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Is There Something You Want to Say to the World?

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Terms relating to nationalities [Dec. 13th, 2009|02:49 pm]
Is There Something You Want to Say to the World?

ghoststrider
[Dusts off the table, shakes the dirt off the chair, cleans up the dustbunnies...]

Wow. Long time no post, eh? Well, I have a question that has been bugging me for months, if not years, and since I couldn't find the answer anywhere else, I figured I would ask here. What I want to know is that do they call words describe a nationality? Now, I'm not looking for demonyms here (like American, Japanese, Spaniard, etc.) That's not what I'm on about.

What I am specifically looking for are prefixes. For example: Sino-, Franco-, Russo-, Anglo-. I want to know more about these prefixes and if there are any others out there. I just can't figure out what the term is for prefixes like this and why there aren't more than four or five in use. Right now I'm in Japan studying the culture and the word "Japanophile" came up in class, but honestly, "Japano-" can't really be Japan's equivalent, can it?

Thanks for any help in advance.
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Homophobia [Jan. 7th, 2008|11:03 am]
Is There Something You Want to Say to the World?

ghoststrider
The word "homophobia" (and it's offspring, "homophobe") and it's use in modern society confuse me. Most people, when they call someone a "homophobe", mean "You're a racist douchebag who hates homosexuals for no reason." But let's look at the word. "Homo" is pretty obvious; this relates to homosexuality. "Phobia" means fear. So it means "fear of homosexuality", if taken literally. Yet most people think it means "racist" or "anti-gay". Fear ≠ racism. While they can be connected, they are not necessarily one and the same.

Think about it. What about the person who has a genuine fear of gay people? Some sort of chemical instability in the brain, just like a person who has arachnophobia or agoraphobia? Should they be treated as "racist bastards?" I don't think so. They just need medication.

There should be a different word used for people who hate gays. Homophobia should be restricted to just those people afraid of homosexuals, whether their reasoning is irrational or not.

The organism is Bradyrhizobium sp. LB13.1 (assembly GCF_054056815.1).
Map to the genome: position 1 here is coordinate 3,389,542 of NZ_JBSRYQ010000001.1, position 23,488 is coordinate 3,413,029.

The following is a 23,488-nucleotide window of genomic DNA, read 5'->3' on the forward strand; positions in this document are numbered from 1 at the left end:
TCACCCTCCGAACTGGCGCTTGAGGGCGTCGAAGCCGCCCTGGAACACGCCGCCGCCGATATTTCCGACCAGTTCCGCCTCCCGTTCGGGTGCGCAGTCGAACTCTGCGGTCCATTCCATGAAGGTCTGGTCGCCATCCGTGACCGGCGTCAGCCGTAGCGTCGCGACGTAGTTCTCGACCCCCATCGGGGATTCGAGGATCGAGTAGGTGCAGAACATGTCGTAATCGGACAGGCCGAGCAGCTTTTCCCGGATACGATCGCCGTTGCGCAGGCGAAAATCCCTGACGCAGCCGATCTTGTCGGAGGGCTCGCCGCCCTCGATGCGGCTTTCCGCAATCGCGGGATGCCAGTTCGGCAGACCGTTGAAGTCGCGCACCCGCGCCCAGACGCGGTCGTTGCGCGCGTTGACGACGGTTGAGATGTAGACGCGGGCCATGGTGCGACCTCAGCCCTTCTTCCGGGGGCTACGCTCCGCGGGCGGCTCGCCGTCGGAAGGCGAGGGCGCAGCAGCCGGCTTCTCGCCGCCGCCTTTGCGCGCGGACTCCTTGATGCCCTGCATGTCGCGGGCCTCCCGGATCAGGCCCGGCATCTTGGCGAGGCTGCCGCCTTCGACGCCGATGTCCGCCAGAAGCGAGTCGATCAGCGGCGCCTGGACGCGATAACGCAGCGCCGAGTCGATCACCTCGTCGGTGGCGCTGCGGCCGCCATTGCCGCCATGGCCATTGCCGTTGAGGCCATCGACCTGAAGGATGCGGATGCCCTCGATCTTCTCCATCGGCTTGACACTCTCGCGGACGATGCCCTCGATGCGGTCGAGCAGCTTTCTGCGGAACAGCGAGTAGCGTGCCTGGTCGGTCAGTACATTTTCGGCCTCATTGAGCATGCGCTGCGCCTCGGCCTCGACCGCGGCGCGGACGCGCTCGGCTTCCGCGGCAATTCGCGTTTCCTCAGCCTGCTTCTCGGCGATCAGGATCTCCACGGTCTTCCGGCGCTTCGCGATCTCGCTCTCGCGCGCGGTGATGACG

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Help for a paper: American Yiddish study [Dec. 31st, 2007|01:52 pm]
Is There Something You Want to Say to the World?

fourseat
Hi all,
batshua sent me over here with a questionnaire I put up on weirdjews. It's about the incorporation of Yiddish into the American English lexicon.
Bottom line: I'm hoping to prove that a few selected words have different shades of meaning depending on how many Jewish people the speaker knows (using Milroy-style network density measurements). I'd love your help! If you'd rather email your answers, direct them to yiddishstudy AT gmail DOT com.

So far I've had a lot of responses from people identifying as female and between 20 and 30. If you're in that category and want to help I certainly won't ignore your response, but I would LOVE to hear from more non-females of any age.

If this sounds good to you, here's the survey.Collapse )
Thanks so much for helping out!

xposted: linguaphiles, weirdjews, brandeis, thelexicon
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Kaboom [Dec. 20th, 2007|12:45 am]
Is There Something You Want to Say to the World?
matrexius
Hey there; queenlyzard asked me to post about this.

The [compound] word is: relativistic fireball shock

The relativistic fireball shock model is a successful scientific theory that explains much of the phenomena related to gamma-ray bursts. A gamma-ray burst is essentially the most energetic and brightest event in the universe, save for the Big Bang itself. Yes, that includes supernovas. GRBs are way brighter than supernovas; they release more energy than the sun would if it lived for 880 billion years, all within the span of milliseconds to minutes. Literally. How much energy is that? If one were to go off within ~3,500 light-years of Earth (that's about 2.06 × 1016 miles), and if it were pointed at us (they emit energy along a specific axis only, kinda light a spotlight), we'd be toast.

Anyway, here's a cut-and-paste from this Scientific American article, which explains it pretty well:
...the initial energy release of the explosion is stored in the kinetic energy of a shell of particles-- a fireball-- moving at close to the speed of light. The particles include photons as well as electrons and their antimatter counterpart, positrons. This fireball expands to a diameter of 10 billion to 100 billion kilometers, by which point the photon density has dropped enough for the gamma rays to escape unhindered. The fireball then converts some of its kinetic energy into electromagnetic radiation, yielding a GRB.